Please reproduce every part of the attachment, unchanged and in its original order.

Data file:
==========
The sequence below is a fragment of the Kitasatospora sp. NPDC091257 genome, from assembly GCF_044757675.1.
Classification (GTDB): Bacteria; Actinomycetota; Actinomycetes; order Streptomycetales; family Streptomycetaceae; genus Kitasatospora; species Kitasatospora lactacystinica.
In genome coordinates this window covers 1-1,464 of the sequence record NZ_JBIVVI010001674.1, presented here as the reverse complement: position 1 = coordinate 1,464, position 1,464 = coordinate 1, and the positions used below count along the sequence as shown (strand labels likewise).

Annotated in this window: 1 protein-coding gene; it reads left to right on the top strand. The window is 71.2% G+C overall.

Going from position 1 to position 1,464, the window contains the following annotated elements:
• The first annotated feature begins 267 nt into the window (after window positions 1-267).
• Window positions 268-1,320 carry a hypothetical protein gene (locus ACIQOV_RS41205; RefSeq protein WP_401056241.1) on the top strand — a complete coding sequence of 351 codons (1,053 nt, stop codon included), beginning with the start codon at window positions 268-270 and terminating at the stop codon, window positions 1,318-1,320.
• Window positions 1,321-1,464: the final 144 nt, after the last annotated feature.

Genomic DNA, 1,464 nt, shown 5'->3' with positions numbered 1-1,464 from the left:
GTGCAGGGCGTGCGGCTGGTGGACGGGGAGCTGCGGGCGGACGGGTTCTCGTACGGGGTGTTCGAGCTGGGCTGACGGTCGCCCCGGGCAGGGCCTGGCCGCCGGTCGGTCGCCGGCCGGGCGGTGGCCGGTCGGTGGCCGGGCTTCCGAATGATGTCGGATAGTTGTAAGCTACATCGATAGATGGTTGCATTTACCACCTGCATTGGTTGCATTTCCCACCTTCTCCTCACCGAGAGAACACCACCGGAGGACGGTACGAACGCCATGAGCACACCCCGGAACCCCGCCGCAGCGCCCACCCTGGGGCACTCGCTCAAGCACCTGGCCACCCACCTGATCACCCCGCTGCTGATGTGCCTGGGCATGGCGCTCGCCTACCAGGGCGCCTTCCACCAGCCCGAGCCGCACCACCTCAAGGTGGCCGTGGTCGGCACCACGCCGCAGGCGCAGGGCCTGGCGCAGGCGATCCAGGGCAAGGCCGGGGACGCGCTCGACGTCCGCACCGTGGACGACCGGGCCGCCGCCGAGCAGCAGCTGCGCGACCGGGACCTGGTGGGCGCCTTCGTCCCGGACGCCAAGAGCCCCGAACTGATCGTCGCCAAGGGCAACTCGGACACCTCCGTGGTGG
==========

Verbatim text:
The sequence below is a fragment of the Kitasatospora sp. NPDC091257 genome, from assembly GCF_044757675.1.
Classification (GTDB): Bacteria; Actinomycetota; Actinomycetes; order Streptomycetales; family Streptomycetaceae; genus Kitasatospora; species Kitasatospora lactacystinica.
In genome coordinates this window covers 1-1,464 of the sequence record NZ_JBIVVI010001674.1, presented here as the reverse complement: position 1 = coordinate 1,464, position 1,464 = coordinate 1, and the positions used below count along the sequence as shown (strand labels likewise).

Annotated in this window: 1 protein-coding gene; it reads left to right on the top strand. The window is 71.2% G+C overall.

Going from position 1 to position 1,464, the window contains the following annotated elements:
• The first annotated feature begins 267 nt into the window (after window positions 1-267).
• Window positions 268-1,320 carry a hypothetical protein gene (locus ACIQOV_RS41205; RefSeq protein WP_401056241.1) on the top strand — a complete coding sequence of 351 codons (1,053 nt, stop codon included), beginning with the start codon at window positions 268-270 and terminating at the stop codon, window positions 1,318-1,320.
• Window positions 1,321-1,464: the final 144 nt, after the last annotated feature.

Genomic DNA, 1,464 nt, shown 5'->3' with positions numbered 1-1,464 from the left:
GTGCAGGGCGTGCGGCTGGTGGACGGGGAGCTGCGGGCGGACGGGTTCTCGTACGGGGTGTTCGAGCTGGGCTGACGGTCGCCCCGGGCAGGGCCTGGCCGCCGGTCGGTCGCCGGCCGGGCGGTGGCCGGTCGGTGGCCGGGCTTCCGAATGATGTCGGATAGTTGTAAGCTACATCGATAGATGGTTGCATTTACCACCTGCATTGGTTGCATTTCCCACCTTCTCCTCACCGAGAGAACACCACCGGAGGACGGTACGAACGCCATGAGCACACCCCGGAACCCCGCCGCAGCGCCCACCCTGGGGCACTCGCTCAAGCACCTGGCCACCCACCTGATCACCCCGCTGCTGATGTGCCTGGGCATGGCGCTCGCCTACCAGGGCGCCTTCCACCAGCCCGAGCCGCACCACCTCAAGGTGGCCGTGGTCGGCACCACGCCGCAGGCGCAGGGCCTGGCGCAGGCGATCCAGGGCAAGGCCGGGGACGCGCTCGACGTCCGCACCGTGGACGACCGGGCCGCCGCCGAGCAGCAGCTGCGCGACCGGGACCTGGTGGGCGCCTTCGTCCCGGACGCCAAGAGCCCCGAACTGATCGTCGCCAAGGGCAACTCGGACACCTCCGTGGTGG